For general homework questions and help studying for that big test, students should check out this collection of websites. Teachers will also find study skills lessons to go over with students in class.
HomeworkSpot provides students with links, resources, games, and reference materials to help them build their skills and complete their homework.
Fact Monster Homework Center connects kids with reference materials and tools to help them successfully complete their homework.
Shmoop offers homework help, literature guides, and a ton of other resources for students. The site’s writers incorporate a lot of humor in their writing too, making the site incredibly entertaining.
Howtostudy.org features articles on different study skills and test-taking strategies. There’s even a subject-based “How to Write” section to help students learn how to write all kinds of informational texts.
Don’t forget Help Teaching’s Study Skills and Strategies worksheets either!
Lesson planning can be time consuming, but with high-quality pre-created lesson plans, lesson plan templates, and a place to store their lesson plans, teachers can simplify the process.
The Differentiator provides teachers with lesson plan ideas to help them incorporate higher-order thinking skills, change up the products students create, and add to the resources they use. This helps ensure teachers aren’t presenting the same lessons all the time and that they reach students in many different ways.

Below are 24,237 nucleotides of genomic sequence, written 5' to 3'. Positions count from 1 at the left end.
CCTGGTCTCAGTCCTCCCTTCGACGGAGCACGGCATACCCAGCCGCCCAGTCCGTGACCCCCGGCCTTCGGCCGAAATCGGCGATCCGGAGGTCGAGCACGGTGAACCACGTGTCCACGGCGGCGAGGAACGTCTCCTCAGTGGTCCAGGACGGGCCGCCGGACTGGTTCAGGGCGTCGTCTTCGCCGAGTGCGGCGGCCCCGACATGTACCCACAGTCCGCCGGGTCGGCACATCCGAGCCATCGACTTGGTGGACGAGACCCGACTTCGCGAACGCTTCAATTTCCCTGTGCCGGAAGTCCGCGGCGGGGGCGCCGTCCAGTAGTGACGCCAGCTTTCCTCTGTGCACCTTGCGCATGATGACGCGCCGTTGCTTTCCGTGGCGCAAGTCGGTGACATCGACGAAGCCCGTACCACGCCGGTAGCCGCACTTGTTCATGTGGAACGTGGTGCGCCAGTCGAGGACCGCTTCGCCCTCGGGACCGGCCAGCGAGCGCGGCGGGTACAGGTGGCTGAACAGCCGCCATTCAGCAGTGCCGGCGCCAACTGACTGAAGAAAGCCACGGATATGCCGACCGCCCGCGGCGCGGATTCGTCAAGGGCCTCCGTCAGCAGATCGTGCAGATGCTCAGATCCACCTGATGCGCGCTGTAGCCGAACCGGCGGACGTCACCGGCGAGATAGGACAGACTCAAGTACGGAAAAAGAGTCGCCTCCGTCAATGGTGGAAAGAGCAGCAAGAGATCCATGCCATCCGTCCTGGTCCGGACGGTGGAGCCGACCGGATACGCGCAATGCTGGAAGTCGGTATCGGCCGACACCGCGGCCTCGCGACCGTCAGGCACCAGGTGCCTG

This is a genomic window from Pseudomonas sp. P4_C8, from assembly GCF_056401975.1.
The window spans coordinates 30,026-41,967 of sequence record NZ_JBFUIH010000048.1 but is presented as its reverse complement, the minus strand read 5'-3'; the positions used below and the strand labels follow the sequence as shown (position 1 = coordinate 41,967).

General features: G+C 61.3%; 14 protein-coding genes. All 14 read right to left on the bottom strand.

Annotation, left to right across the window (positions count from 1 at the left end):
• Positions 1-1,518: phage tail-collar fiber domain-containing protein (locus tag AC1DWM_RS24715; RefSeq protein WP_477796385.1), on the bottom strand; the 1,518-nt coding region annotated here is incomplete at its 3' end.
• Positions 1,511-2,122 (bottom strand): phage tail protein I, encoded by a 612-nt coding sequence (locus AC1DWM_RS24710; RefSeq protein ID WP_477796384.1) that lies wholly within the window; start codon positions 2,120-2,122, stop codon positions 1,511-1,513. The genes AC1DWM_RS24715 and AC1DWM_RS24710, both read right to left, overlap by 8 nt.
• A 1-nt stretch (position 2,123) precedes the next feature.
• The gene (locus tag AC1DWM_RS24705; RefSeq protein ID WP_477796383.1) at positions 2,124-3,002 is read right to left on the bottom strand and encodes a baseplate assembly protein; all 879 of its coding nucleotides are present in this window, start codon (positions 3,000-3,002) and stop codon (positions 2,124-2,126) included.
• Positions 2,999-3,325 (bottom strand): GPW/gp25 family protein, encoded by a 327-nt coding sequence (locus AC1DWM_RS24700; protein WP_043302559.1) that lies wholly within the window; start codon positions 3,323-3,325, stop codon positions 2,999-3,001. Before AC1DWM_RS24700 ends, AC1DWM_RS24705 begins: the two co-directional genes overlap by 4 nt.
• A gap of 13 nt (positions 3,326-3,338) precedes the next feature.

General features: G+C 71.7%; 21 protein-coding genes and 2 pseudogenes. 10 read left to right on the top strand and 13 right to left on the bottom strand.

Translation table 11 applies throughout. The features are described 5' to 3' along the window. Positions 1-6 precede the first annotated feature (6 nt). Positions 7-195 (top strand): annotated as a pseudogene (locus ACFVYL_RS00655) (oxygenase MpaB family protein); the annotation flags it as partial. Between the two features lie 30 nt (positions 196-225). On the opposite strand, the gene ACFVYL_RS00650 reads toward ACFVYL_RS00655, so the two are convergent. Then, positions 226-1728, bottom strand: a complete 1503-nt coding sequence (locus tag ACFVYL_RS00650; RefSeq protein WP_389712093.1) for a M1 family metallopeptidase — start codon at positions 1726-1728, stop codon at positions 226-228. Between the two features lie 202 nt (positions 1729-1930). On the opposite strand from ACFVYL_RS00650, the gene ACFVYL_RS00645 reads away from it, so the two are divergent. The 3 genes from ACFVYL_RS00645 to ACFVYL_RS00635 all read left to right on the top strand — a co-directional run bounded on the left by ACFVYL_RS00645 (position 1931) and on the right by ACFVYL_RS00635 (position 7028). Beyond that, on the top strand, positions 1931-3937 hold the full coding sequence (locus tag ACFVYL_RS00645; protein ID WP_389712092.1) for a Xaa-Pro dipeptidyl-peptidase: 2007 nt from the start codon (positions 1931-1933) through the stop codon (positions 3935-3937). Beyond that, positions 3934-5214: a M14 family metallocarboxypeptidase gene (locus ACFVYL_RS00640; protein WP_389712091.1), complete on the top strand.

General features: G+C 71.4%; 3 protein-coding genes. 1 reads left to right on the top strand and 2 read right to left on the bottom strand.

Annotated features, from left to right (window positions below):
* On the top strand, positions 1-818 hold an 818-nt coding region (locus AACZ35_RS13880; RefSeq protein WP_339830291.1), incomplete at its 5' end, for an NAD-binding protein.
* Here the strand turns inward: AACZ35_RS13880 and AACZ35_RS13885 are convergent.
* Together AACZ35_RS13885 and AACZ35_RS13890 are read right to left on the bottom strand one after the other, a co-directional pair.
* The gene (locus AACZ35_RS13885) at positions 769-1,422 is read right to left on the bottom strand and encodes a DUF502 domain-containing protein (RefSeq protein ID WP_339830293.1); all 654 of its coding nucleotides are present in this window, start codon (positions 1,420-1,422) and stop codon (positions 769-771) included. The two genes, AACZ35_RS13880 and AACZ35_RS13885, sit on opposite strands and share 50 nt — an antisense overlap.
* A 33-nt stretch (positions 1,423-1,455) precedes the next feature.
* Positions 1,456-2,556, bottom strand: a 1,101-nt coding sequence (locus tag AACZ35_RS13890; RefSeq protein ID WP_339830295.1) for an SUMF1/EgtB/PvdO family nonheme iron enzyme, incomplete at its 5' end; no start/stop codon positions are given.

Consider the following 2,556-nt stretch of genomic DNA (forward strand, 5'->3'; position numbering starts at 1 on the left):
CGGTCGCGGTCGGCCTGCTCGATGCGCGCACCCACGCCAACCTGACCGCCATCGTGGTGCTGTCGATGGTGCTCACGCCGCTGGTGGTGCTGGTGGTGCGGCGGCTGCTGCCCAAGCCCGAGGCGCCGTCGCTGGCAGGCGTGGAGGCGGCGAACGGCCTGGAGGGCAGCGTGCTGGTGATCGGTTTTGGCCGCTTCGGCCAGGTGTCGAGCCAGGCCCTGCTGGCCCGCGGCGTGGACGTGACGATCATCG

ShareMyLesson offers lesson plans and other resources shared by teachers, educators, and educational companies around the world.
If teachers want students to learn, they must have good classroom management. These resources help keep students in control and encourage behavior that promotes learning.
ClassDojo is a classroom management system that allows teachers to set goals for students, track their progress, and reward them for that progress. Parents can also access reports to see how their children are doing.
Remind gives teachers a free, easy, and safe way to share important information with parents and students via text message. All phone numbers are kept private and parents must opt-in to receive messages.
BouncyBalls is an online game where the noise level makes the balls bounce. The more balls bouncing, the noisier the classroom is, reminding students to quiet down and focus on their work.
NEA Classroom Management offers a classroom management survival guide, as well as articles and resources to help with specific areas of classroom management.
Super Teachers Tools contains free resources such as seating chart makers and countdown timers that can help teachers implement solid classroom management strategies.
Whether students are looking to learn a foreign language or improve their English language skills, these sites are designed to help.